concentration suitable for eggplant seeds germination.
A. Seed Materials
Seeds of eggplant were obtained from the Department of
Horticulture, Seed Physiology Laboratory, Visayas State
University, Visca, Baybay City, Leyte. Viable seeds with
uniform size were selected for this experiment.
B. Seed Treatment
All the seeds of eggplant were disinfected with ethanol 70%
for three minutes and rinsed three times with distilled/sterilized
water, before treatments.
C. Experimental Treatment and Design
Vinegar as priming materials was used in this study using
Completely Randomized Design (CRD), with the following
concentration as a treatment:
International Journal of Scientific and Research Publications, Volume 5, Issue 3, March 2015 2
T1 = control (distilled water)
T2 = 10% vinegar
T3 = 1% vinegar
T4 = 0.1% vinegar
T5 = 0.01% vinegar
T6 = 0.001% vinegar
D. Vinegar Solution Preparation
Six beakers, cleaned with a 10% bleach solution and
distilled water, was labeled with their corresponding vinegar
concentration. The first beaker was filled with 50 mL of 100%
vinegar. A pipette was next used to transfer 5 mL of the 100%
solution to the second beaker (labeled 10%). Additionally, 45 mL
of distilled water was added to the second beaker, and it was
gently swirled. Likewise, 5 ml of the 10% solution was
transferred to the third beaker (labeled 1%). It was diluted with
45 mL of distilled water and swirled. This dilution process was
repeated for the remaining three solutions (0.1%, 0.01%, and
0.001%). Eggplant seeds were soaked in a 10% bleach solution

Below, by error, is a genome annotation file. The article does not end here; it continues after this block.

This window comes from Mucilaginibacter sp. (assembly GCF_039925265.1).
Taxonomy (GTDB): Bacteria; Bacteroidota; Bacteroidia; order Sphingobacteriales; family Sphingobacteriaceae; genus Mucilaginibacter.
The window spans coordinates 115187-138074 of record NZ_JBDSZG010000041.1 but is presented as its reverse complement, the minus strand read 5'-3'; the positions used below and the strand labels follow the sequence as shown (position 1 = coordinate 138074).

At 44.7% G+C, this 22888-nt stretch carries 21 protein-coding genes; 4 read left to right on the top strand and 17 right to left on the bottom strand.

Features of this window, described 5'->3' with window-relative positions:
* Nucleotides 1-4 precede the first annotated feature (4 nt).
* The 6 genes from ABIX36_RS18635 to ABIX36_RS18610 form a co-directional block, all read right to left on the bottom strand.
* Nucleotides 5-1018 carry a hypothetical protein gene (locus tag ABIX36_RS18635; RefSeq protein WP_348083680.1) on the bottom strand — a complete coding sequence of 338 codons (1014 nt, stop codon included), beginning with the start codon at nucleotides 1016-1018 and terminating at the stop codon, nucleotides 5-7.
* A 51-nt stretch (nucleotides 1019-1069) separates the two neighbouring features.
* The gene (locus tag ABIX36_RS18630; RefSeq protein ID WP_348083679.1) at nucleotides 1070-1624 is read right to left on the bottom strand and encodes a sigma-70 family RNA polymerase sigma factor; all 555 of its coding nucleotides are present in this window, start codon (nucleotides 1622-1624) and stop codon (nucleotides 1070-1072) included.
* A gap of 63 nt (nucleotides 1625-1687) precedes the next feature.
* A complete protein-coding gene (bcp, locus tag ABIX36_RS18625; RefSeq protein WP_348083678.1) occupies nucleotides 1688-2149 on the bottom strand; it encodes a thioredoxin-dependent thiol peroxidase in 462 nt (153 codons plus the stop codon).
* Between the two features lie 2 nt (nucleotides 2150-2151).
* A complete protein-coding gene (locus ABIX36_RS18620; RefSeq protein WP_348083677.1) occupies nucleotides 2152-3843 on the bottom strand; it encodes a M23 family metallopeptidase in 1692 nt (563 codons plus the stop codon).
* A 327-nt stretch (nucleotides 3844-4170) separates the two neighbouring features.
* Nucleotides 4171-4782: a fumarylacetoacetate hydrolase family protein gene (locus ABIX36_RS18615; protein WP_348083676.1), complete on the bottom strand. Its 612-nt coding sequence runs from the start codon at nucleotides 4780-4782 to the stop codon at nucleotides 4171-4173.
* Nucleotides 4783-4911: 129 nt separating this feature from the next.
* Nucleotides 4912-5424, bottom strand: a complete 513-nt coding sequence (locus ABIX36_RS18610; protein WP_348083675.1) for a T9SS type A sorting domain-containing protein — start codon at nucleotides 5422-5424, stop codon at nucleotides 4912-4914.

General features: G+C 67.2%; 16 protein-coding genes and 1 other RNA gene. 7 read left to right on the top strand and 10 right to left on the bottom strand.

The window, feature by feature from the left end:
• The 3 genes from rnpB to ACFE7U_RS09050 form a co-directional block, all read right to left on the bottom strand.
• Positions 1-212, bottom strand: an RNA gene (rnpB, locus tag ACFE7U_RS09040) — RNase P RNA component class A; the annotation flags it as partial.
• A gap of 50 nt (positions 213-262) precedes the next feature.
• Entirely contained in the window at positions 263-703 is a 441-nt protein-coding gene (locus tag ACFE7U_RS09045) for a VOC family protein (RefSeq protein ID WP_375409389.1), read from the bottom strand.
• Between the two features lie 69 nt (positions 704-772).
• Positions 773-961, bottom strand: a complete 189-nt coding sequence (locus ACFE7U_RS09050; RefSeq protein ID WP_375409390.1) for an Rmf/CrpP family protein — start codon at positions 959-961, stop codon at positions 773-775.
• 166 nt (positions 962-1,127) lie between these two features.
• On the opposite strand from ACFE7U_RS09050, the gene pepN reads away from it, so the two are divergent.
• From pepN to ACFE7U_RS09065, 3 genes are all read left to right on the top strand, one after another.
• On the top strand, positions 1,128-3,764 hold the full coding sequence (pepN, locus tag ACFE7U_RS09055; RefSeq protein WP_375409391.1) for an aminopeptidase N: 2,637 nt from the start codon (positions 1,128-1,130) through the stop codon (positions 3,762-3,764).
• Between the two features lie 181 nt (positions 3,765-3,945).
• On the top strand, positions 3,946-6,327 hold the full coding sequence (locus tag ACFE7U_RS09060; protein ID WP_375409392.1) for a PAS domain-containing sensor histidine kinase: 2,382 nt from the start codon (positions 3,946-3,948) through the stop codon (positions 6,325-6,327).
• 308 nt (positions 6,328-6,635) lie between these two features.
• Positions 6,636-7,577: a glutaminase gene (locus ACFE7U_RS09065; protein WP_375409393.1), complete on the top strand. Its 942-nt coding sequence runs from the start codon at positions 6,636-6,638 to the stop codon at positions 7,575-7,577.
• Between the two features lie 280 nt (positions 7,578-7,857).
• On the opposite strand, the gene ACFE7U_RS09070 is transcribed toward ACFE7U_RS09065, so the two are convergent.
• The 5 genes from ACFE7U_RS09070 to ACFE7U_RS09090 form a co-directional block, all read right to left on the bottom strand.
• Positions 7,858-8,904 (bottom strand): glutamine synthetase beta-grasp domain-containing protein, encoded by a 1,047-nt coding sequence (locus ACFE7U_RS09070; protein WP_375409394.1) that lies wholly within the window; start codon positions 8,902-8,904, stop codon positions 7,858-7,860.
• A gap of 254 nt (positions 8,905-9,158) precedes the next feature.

for five minutes, rinsed with distilled water, and drained. Three
of the Petri plates were labeled as “control”, while the remaining
Petri plates were labeled with vinegar concentration (3 Petri
plates per concentration). The appropriate vinegar solution was
added to each of the Petri dishes (2 ml per dish), and distilled
water was added to the control dishes. In an even-spaced fashion,
ten soaked eggplant seeds was added to each dish. Finally, the
Petri dishes will be wrapped in bond paper and allowed to sit at
room temperature for five days. After this time, seeds were
examined for germination (Potts, 2008).
E. Distilled Water Application
Seeds were placed into Petri dishes with filter paper moisten
with distilled water. The Petri dishes were covered with bond
paper, and the seeds were incubated at 20°C in the room
temperature, because the seeds germinate favorably under these
conditions. The experiments were directed in triple replication
with 10 seeds per replicate.
F. Measurement of Germination
After priming, seed germination tests were carried out. Ten
seeds each for each treatment were placed in Petri dishes with
filter paper and each experiment was replicated three times.
Seeds were considered germinated when there was a visible
coleoptiles protrusion through the testa.
G. Data Gathered
The germination percentage is an estimate of the viability of
seeds. Germinated seeds were counted daily for 14 days. Seeds
were also considered germinated upon emergence of radicles (≥
2 mm) (Sharma and Sharma, 2010). The following germination
parameters were recorded:
1. Germination percentage (Gp) = (# seeds sprouted/ #total seeds
sprouted) x 100
2. Germination rate (Gr) was calculated using the following
Where, GT is seeds germinated each day and T refers to the day
during the trial (Siti Aishah, et al, 2010).
3. The germination index (GI) was calculated as described in the
Association of Official Seed Analysts (AOSA, 1983) by
No. of germinated seed No. of germinated seed
GI= ------------------------ + - -+ --------------------------------
Days of first count Days of final count
H. Data analysis
The data was by one-way ANOVA for completely
randomized design (CRD). The means were compared using
Tukey’s Studentized Range (HSD) tests using the Statistical
Package for Social Sciences (SPSS) ver. 15 and Statistic 6.
III. RESULTS AND DISCUSSIONS
Effect of vinegar on percentage seed germination
The number of seed germinated using vinegar as priming
agent showed significant differences among treatments on the 7th
and 11th day of germination but insignificant effect was observed